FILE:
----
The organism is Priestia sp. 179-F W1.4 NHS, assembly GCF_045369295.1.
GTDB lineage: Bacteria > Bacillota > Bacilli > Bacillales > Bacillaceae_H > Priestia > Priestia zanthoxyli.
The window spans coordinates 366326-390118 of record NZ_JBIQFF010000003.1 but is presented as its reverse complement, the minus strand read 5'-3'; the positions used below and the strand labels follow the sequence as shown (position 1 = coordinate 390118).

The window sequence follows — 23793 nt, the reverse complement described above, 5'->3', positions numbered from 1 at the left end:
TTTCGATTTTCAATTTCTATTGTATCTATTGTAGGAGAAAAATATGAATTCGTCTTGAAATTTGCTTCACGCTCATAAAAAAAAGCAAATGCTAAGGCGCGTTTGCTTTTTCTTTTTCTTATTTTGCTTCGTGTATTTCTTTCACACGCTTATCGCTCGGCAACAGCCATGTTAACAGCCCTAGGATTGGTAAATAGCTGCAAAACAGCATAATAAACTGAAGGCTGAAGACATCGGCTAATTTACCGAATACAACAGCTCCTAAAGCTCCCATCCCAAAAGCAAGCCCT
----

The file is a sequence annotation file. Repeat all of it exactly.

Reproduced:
The organism is Priestia sp. 179-F W1.4 NHS, assembly GCF_045369295.1.
GTDB lineage: Bacteria > Bacillota > Bacilli > Bacillales > Bacillaceae_H > Priestia > Priestia zanthoxyli.
The window spans coordinates 366326-390118 of record NZ_JBIQFF010000003.1 but is presented as its reverse complement, the minus strand read 5'-3'; the positions used below and the strand labels follow the sequence as shown (position 1 = coordinate 390118).

The window sequence follows — 23793 nt, the reverse complement described above, 5'->3', positions numbered from 1 at the left end:
TTTCGATTTTCAATTTCTATTGTATCTATTGTAGGAGAAAAATATGAATTCGTCTTGAAATTTGCTTCACGCTCATAAAAAAAAGCAAATGCTAAGGCGCGTTTGCTTTTTCTTTTTCTTATTTTGCTTCGTGTATTTCTTTCACACGCTTATCGCTCGGCAACAGCCATGTTAACAGCCCTAGGATTGGTAAATAGCTGCAAAACAGCATAATAAACTGAAGGCTGAAGACATCGGCTAATTTACCGAATACAACAGCTCCTAAAGCTCCCATCCCAAAAGCAAGCCCT